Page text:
I accept that the context for these attributes is the corporate environment—a fundamentally different context to learning communities. The goals are different; the investment is different; the motivations for success are different; the measurement of progress is different; the urgency for change is different.
Despite those differences, I am still curious about what we might learn from these insights. Our challenge in education is to stay open to lessons from other sectors and to explore how this connects to educational innovation.
The questions that resonate with me are:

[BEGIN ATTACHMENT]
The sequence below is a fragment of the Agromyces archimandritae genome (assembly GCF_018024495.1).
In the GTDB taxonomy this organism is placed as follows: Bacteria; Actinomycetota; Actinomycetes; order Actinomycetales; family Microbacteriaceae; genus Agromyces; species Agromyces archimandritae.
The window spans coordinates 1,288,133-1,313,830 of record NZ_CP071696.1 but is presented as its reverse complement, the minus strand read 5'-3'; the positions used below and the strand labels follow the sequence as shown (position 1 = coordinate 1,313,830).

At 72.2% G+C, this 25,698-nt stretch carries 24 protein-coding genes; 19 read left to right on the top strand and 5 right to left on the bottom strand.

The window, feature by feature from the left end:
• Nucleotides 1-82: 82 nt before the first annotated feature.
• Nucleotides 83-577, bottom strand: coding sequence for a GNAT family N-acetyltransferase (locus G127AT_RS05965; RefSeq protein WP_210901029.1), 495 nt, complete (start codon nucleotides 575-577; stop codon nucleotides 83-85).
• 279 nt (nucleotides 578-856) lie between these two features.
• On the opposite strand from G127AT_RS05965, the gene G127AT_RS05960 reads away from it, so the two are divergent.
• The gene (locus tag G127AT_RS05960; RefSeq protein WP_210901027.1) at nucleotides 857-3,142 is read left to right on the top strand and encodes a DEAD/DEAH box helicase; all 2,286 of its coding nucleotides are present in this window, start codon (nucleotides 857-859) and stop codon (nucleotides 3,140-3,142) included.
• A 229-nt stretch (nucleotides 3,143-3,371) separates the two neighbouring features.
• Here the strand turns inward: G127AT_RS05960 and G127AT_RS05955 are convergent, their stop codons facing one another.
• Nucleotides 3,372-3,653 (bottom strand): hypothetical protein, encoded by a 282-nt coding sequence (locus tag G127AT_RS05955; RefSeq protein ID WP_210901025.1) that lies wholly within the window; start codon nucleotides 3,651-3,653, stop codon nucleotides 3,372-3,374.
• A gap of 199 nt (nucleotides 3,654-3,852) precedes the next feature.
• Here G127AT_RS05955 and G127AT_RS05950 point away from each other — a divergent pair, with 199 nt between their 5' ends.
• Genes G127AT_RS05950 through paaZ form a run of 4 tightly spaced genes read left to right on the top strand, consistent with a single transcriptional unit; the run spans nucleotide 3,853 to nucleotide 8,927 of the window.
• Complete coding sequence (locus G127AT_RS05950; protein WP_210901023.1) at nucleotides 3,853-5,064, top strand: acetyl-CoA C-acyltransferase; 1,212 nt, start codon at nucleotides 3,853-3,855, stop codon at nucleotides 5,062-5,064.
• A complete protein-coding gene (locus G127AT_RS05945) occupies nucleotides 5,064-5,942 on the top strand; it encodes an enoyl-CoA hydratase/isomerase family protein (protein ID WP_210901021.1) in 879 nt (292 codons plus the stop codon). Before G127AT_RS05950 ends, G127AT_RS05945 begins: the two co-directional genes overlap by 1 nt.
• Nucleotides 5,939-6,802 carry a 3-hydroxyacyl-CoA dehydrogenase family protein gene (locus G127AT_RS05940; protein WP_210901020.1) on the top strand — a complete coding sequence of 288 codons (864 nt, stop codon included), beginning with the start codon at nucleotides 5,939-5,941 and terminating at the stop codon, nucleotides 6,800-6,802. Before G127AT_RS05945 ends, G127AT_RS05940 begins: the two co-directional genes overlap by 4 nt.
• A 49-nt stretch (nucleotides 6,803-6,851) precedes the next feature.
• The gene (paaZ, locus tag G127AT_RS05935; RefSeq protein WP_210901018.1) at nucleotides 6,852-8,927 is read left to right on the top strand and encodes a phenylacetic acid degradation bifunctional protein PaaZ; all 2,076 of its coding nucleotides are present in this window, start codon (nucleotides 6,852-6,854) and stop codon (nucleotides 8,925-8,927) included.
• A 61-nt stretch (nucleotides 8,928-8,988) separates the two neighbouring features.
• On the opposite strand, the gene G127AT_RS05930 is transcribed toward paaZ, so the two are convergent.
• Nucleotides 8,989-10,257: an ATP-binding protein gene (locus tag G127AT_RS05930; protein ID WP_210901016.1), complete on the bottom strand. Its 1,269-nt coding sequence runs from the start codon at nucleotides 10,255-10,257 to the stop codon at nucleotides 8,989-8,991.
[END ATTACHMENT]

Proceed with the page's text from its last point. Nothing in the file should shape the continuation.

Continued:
Are your people motivated, rewarded, and organised to innovate repeatedly?
The best companies find ways to embed innovation into the fibers of their culture, from the core to the periphery.
Do you regard innovation-led growth as critical, and do you have cascaded targets that reflect this?
Anything less risks encouraging inaction or the belief that innovation is someone else’s job.
Do you invest in a coherent time- and risk-balanced portfolio of initiatives with sufficient resources to win?
“One of the hardest things to figure out is when to kill something,” says Kumsal Bayazit, RELX Group’s chief strategy officer. “It’s a heck of a lot easier if you have a portfolio of ideas.”